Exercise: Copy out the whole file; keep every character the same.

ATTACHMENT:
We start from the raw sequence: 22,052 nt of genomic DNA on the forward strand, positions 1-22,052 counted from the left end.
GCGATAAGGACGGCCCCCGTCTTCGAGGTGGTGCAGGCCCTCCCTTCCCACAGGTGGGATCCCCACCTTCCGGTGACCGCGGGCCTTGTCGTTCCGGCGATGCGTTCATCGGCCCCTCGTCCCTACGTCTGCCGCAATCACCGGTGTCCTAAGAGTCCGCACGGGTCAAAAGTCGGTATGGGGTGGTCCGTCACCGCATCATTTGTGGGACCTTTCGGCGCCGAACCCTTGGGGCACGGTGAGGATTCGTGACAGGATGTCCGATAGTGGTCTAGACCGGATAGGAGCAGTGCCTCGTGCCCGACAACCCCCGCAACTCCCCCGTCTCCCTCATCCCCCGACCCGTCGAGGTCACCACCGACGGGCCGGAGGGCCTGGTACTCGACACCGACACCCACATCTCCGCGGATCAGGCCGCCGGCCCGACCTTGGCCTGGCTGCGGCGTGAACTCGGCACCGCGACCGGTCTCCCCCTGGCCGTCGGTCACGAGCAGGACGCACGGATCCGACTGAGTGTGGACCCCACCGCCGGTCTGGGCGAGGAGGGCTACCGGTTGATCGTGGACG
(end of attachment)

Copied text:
We start from the raw sequence: 22,052 nt of genomic DNA on the forward strand, positions 1-22,052 counted from the left end.
GCGATAAGGACGGCCCCCGTCTTCGAGGTGGTGCAGGCCCTCCCTTCCCACAGGTGGGATCCCCACCTTCCGGTGACCGCGGGCCTTGTCGTTCCGGCGATGCGTTCATCGGCCCCTCGTCCCTACGTCTGCCGCAATCACCGGTGTCCTAAGAGTCCGCACGGGTCAAAAGTCGGTATGGGGTGGTCCGTCACCGCATCATTTGTGGGACCTTTCGGCGCCGAACCCTTGGGGCACGGTGAGGATTCGTGACAGGATGTCCGATAGTGGTCTAGACCGGATAGGAGCAGTGCCTCGTGCCCGACAACCCCCGCAACTCCCCCGTCTCCCTCATCCCCCGACCCGTCGAGGTCACCACCGACGGGCCGGAGGGCCTGGTACTCGACACCGACACCCACATCTCCGCGGATCAGGCCGCCGGCCCGACCTTGGCCTGGCTGCGGCGTGAACTCGGCACCGCGACCGGTCTCCCCCTGGCCGTCGGTCACGAGCAGGACGCACGGATCCGACTGAGTGTGGACCCCACCGCCGGTCTGGGCGAGGAGGGCTACCGGTTGATCGTGGACG